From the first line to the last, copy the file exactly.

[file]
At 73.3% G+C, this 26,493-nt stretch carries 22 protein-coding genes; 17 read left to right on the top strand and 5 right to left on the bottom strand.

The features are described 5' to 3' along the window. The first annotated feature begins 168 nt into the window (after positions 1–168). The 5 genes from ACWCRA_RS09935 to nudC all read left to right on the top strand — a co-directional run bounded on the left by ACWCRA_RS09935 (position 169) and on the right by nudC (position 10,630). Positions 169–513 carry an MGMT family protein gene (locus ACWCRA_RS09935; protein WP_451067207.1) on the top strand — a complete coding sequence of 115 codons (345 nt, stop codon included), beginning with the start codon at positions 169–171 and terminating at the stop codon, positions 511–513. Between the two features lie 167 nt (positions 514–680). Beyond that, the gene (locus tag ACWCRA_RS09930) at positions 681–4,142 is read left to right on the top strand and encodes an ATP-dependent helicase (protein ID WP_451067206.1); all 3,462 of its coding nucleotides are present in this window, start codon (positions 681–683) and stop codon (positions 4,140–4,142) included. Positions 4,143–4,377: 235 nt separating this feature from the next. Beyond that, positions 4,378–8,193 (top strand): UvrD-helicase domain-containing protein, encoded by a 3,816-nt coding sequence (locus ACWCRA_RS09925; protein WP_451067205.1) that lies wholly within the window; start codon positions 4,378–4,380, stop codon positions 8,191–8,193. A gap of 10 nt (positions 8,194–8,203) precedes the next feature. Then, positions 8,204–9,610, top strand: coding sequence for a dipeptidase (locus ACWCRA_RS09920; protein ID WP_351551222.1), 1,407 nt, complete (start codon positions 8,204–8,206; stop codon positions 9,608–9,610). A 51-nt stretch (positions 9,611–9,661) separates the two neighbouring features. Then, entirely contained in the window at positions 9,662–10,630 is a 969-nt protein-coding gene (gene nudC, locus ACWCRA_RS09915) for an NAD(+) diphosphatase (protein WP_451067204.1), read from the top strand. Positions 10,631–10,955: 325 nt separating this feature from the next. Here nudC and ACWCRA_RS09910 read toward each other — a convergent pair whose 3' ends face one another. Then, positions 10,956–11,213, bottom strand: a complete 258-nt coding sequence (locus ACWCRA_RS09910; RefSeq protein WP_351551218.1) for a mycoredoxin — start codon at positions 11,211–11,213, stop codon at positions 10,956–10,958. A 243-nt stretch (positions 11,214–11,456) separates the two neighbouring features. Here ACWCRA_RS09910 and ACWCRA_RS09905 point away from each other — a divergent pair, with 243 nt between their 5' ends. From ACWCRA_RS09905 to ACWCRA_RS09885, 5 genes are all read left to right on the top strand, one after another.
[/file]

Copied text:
At 73.3% G+C, this 26,493-nt stretch carries 22 protein-coding genes; 17 read left to right on the top strand and 5 right to left on the bottom strand.

The features are described 5' to 3' along the window. The first annotated feature begins 168 nt into the window (after positions 1–168). The 5 genes from ACWCRA_RS09935 to nudC all read left to right on the top strand — a co-directional run bounded on the left by ACWCRA_RS09935 (position 169) and on the right by nudC (position 10,630). Positions 169–513 carry an MGMT family protein gene (locus ACWCRA_RS09935; protein WP_451067207.1) on the top strand — a complete coding sequence of 115 codons (345 nt, stop codon included), beginning with the start codon at positions 169–171 and terminating at the stop codon, positions 511–513. Between the two features lie 167 nt (positions 514–680). Beyond that, the gene (locus tag ACWCRA_RS09930) at positions 681–4,142 is read left to right on the top strand and encodes an ATP-dependent helicase (protein ID WP_451067206.1); all 3,462 of its coding nucleotides are present in this window, start codon (positions 681–683) and stop codon (positions 4,140–4,142) included. Positions 4,143–4,377: 235 nt separating this feature from the next. Beyond that, positions 4,378–8,193 (top strand): UvrD-helicase domain-containing protein, encoded by a 3,816-nt coding sequence (locus ACWCRA_RS09925; protein WP_451067205.1) that lies wholly within the window; start codon positions 4,378–4,380, stop codon positions 8,191–8,193. A gap of 10 nt (positions 8,194–8,203) precedes the next feature. Then, positions 8,204–9,610, top strand: coding sequence for a dipeptidase (locus ACWCRA_RS09920; protein ID WP_351551222.1), 1,407 nt, complete (start codon positions 8,204–8,206; stop codon positions 9,608–9,610). A 51-nt stretch (positions 9,611–9,661) separates the two neighbouring features. Then, entirely contained in the window at positions 9,662–10,630 is a 969-nt protein-coding gene (gene nudC, locus ACWCRA_RS09915) for an NAD(+) diphosphatase (protein WP_451067204.1), read from the top strand. Positions 10,631–10,955: 325 nt separating this feature from the next. Here nudC and ACWCRA_RS09910 read toward each other — a convergent pair whose 3' ends face one another. Then, positions 10,956–11,213, bottom strand: a complete 258-nt coding sequence (locus ACWCRA_RS09910; RefSeq protein WP_351551218.1) for a mycoredoxin — start codon at positions 11,211–11,213, stop codon at positions 10,956–10,958. A 243-nt stretch (positions 11,214–11,456) separates the two neighbouring features. Here ACWCRA_RS09910 and ACWCRA_RS09905 point away from each other — a divergent pair, with 243 nt between their 5' ends. From ACWCRA_RS09905 to ACWCRA_RS09885, 5 genes are all read left to right on the top strand, one after another.